Tips to Making a Raw Food Diet Delicious

  • Get a Juicer Not everyone loves the taste of fruit and vegetables. A juicer takes all of the beneficial nutrients vitamins enzymes and minerals out of fruits and vegetables and delivers them in a healthy drink.
  • Experiment, experiment, and experiment! There are tons of great raw food recipes online available for free. It might take time and patience, but eventually you will find your favorite raw food meals that are as delicious as they are nutritious.
  • Put Raw Foods Around You Place your raw foods in some accessible places so it is easy to eat healthy foods and avoid unhealthy ones.
  • Don't beat yourself up if you cheat! When fitting this diet into a life, you don't have to quit enjoying time with friends and family members. Cheating is going to happen. It's better to simply return to a raw food approach than to give up.
  • Look for a local raw food support group Try to find some raw food support group or start your own. There are plenty of physical and virtual group opportunities where you can locate and contact other raw food practitioners.
  • Don't leave the house hungry. Eat before you leave home and drink plenty of water to limit the amount of non-raw foods you consume.
  • Start a journal You may be eating more non-raw foods and beverages than you think, so keep a journal. This is a good way to help yourself to progress appropriately. You’ll begin to notice positive changes to your health when you increase your intake of fresh vegetables.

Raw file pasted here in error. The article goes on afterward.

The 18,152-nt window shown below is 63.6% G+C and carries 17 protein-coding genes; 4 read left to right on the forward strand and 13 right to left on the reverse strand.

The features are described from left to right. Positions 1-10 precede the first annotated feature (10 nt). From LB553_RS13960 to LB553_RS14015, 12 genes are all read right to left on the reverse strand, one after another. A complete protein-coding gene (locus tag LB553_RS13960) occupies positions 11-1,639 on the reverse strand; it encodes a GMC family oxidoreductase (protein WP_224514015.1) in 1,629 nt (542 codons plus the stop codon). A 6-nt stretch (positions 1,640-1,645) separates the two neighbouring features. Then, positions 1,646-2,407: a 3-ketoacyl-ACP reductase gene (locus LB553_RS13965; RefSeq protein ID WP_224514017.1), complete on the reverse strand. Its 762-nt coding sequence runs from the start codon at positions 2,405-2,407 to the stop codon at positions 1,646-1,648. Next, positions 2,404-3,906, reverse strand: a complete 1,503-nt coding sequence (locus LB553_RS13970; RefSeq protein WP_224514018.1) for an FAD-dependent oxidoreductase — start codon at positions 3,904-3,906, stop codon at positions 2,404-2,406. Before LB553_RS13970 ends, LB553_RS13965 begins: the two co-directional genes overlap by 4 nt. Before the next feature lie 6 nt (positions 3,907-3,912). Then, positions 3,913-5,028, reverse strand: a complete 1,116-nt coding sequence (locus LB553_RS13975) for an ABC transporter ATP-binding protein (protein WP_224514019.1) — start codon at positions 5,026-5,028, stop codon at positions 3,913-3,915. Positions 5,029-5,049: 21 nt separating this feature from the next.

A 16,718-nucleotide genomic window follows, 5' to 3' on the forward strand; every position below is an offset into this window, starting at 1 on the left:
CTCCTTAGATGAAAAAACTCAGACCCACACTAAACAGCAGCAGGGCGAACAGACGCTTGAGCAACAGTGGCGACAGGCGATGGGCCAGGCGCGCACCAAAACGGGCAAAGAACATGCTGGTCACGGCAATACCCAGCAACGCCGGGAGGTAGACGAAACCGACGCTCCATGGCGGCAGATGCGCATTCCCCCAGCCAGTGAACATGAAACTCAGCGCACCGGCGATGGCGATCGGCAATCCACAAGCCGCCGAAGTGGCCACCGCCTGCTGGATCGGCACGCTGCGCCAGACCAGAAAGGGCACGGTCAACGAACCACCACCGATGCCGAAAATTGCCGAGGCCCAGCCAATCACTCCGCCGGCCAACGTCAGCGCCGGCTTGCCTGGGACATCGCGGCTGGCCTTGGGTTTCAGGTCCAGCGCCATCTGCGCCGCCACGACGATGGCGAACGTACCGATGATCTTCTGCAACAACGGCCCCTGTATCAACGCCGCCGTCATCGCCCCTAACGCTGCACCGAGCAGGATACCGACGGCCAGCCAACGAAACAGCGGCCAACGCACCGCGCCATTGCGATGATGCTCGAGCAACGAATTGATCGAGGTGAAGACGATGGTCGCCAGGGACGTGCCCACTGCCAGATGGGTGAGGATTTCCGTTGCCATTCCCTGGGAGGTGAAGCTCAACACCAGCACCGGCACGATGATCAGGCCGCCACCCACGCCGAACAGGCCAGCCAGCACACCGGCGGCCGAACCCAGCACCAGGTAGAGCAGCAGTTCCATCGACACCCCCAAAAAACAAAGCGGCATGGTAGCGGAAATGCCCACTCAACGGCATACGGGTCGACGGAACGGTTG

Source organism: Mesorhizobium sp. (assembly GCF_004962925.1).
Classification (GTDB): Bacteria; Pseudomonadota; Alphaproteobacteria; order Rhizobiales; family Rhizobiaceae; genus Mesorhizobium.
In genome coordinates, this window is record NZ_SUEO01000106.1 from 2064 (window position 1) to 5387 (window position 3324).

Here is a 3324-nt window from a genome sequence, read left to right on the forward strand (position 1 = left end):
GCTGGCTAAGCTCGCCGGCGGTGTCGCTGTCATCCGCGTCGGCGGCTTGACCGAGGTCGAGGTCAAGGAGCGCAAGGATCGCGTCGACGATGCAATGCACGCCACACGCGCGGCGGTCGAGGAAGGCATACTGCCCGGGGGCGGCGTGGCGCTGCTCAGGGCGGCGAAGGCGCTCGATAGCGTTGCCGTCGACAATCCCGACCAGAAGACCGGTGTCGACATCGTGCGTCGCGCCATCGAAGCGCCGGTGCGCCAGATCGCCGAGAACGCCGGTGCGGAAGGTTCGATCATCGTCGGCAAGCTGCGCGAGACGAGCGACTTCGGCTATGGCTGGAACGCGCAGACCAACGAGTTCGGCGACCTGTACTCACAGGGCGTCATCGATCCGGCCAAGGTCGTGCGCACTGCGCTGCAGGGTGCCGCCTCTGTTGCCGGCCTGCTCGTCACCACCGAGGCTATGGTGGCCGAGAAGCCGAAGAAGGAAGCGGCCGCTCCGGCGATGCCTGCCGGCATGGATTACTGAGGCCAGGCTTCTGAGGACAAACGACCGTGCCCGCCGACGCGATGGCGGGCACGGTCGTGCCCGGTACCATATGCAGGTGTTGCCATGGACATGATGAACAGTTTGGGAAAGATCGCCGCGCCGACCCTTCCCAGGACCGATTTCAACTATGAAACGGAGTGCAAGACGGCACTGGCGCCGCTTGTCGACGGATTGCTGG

• Add a source of raw fat. If you are a protein-type or want to consume more protein, then pick vegetables that contain protein. These include celery, spinach, asparagus, string beans, and cauliflower with the base. It’s important to add a source of raw fat. Such as raw butter or cream, coconut butter, raw eggs, ground flax seeds, or flax seeds oil in order to make protein metabolism compatible with vegetables.
  • Consult a doctor Make sure you consult your doctor before starting a raw food diet, as you should with any drastic change in your nutritional approach.

Following these tips, tricks, and strategies and your movement from cooked to raw food will be painless and delicious. By all means, eating any vegetables is much better than eating no vegetables!

Recommended Vegetables for Raw Food Diet

  • Asparagus

  • Beet greens

  • Bok Choy

  • Broccoli

  • Brussels Sprouts

  • Cauliflower

  • Celery

  • Cucumbers

  • Tomatoes

  • Avocado (actually a fruit)

  • Chicory

  • Chinese Cabbage

  • Chives

  • Collard Greens

  • Dandelion Greens

  • Endive

  • Escarole

  • Fennel

  • Green and Red Cabbage

  • Kale

  • Kohlrabi

  • Lettuce (romaine, red leaf, green leaf)

  • Mustard Greens

  • Onions

  • Parsley

  • Peppers: red, green, yellow and hot

  • Turnips

  • Spinach

  • Zucchini

Note: Don’t eat raw beans. Undercooked beans may contain some toxins.

© 2017 IrinaV